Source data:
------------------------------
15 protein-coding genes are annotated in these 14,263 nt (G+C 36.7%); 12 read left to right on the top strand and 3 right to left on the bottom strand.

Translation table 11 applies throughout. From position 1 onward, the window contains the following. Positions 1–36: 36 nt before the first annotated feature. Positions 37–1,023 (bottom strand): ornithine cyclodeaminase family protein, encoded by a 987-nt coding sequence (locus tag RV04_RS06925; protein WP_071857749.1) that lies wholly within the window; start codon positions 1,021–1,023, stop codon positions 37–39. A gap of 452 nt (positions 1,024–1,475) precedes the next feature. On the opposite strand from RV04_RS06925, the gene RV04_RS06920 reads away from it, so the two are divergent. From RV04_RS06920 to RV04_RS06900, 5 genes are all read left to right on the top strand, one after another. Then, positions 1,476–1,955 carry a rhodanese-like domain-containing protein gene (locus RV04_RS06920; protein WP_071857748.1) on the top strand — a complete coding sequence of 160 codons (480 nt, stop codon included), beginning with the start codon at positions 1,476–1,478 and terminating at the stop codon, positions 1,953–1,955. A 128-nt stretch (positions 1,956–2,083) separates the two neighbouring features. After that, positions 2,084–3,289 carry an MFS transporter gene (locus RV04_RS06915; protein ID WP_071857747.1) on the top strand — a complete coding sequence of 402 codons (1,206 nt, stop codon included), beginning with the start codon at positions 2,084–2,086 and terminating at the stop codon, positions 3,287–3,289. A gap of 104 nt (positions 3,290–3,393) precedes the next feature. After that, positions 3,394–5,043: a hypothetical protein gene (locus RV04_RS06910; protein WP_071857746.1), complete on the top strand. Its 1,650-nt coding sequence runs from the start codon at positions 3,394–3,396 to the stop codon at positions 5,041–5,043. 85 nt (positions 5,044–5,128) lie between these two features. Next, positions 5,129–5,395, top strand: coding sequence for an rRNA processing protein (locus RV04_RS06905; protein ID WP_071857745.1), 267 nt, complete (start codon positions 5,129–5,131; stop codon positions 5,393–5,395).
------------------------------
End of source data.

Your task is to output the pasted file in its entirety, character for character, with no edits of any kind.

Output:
15 protein-coding genes are annotated in these 14,263 nt (G+C 36.7%); 12 read left to right on the top strand and 3 right to left on the bottom strand.

Translation table 11 applies throughout. From position 1 onward, the window contains the following. Positions 1–36: 36 nt before the first annotated feature. Positions 37–1,023 (bottom strand): ornithine cyclodeaminase family protein, encoded by a 987-nt coding sequence (locus tag RV04_RS06925; protein WP_071857749.1) that lies wholly within the window; start codon positions 1,021–1,023, stop codon positions 37–39. A gap of 452 nt (positions 1,024–1,475) precedes the next feature. On the opposite strand from RV04_RS06925, the gene RV04_RS06920 reads away from it, so the two are divergent. From RV04_RS06920 to RV04_RS06900, 5 genes are all read left to right on the top strand, one after another. Then, positions 1,476–1,955 carry a rhodanese-like domain-containing protein gene (locus RV04_RS06920; protein WP_071857748.1) on the top strand — a complete coding sequence of 160 codons (480 nt, stop codon included), beginning with the start codon at positions 1,476–1,478 and terminating at the stop codon, positions 1,953–1,955. A 128-nt stretch (positions 1,956–2,083) separates the two neighbouring features. After that, positions 2,084–3,289 carry an MFS transporter gene (locus RV04_RS06915; protein ID WP_071857747.1) on the top strand — a complete coding sequence of 402 codons (1,206 nt, stop codon included), beginning with the start codon at positions 2,084–2,086 and terminating at the stop codon, positions 3,287–3,289. A gap of 104 nt (positions 3,290–3,393) precedes the next feature. After that, positions 3,394–5,043: a hypothetical protein gene (locus RV04_RS06910; protein WP_071857746.1), complete on the top strand. Its 1,650-nt coding sequence runs from the start codon at positions 3,394–3,396 to the stop codon at positions 5,041–5,043. 85 nt (positions 5,044–5,128) lie between these two features. Next, positions 5,129–5,395, top strand: coding sequence for an rRNA processing protein (locus RV04_RS06905; protein ID WP_071857745.1), 267 nt, complete (start codon positions 5,129–5,131; stop codon positions 5,393–5,395).